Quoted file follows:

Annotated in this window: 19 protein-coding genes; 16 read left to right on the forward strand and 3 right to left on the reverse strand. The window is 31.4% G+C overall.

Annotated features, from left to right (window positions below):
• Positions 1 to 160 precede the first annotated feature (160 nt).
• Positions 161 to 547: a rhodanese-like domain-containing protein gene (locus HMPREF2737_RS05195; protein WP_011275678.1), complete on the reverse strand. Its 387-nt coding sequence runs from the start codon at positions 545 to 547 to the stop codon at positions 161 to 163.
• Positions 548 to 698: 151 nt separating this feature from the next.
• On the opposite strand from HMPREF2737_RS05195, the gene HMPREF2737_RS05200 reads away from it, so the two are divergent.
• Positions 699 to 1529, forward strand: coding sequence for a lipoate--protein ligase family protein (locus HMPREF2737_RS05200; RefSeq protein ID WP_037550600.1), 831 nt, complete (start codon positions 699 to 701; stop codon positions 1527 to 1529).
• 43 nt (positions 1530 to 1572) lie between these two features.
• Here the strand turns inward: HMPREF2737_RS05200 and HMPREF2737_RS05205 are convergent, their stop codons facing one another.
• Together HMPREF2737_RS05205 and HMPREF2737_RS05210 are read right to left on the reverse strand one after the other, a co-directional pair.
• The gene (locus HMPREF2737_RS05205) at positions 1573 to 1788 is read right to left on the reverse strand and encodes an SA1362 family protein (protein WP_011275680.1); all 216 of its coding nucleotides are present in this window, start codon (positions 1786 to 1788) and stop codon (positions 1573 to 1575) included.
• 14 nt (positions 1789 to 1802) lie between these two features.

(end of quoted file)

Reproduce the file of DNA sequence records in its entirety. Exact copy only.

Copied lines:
Annotated in this window: 19 protein-coding genes; 16 read left to right on the forward strand and 3 right to left on the reverse strand. The window is 31.4% G+C overall.

Annotated features, from left to right (window positions below):
• Positions 1 to 160 precede the first annotated feature (160 nt).
• Positions 161 to 547: a rhodanese-like domain-containing protein gene (locus HMPREF2737_RS05195; protein WP_011275678.1), complete on the reverse strand. Its 387-nt coding sequence runs from the start codon at positions 545 to 547 to the stop codon at positions 161 to 163.
• Positions 548 to 698: 151 nt separating this feature from the next.
• On the opposite strand from HMPREF2737_RS05195, the gene HMPREF2737_RS05200 reads away from it, so the two are divergent.
• Positions 699 to 1529, forward strand: coding sequence for a lipoate--protein ligase family protein (locus HMPREF2737_RS05200; RefSeq protein ID WP_037550600.1), 831 nt, complete (start codon positions 699 to 701; stop codon positions 1527 to 1529).
• 43 nt (positions 1530 to 1572) lie between these two features.
• Here the strand turns inward: HMPREF2737_RS05200 and HMPREF2737_RS05205 are convergent, their stop codons facing one another.
• Together HMPREF2737_RS05205 and HMPREF2737_RS05210 are read right to left on the reverse strand one after the other, a co-directional pair.
• The gene (locus HMPREF2737_RS05205) at positions 1573 to 1788 is read right to left on the reverse strand and encodes an SA1362 family protein (protein WP_011275680.1); all 216 of its coding nucleotides are present in this window, start codon (positions 1786 to 1788) and stop codon (positions 1573 to 1575) included.
• 14 nt (positions 1789 to 1802) lie between these two features.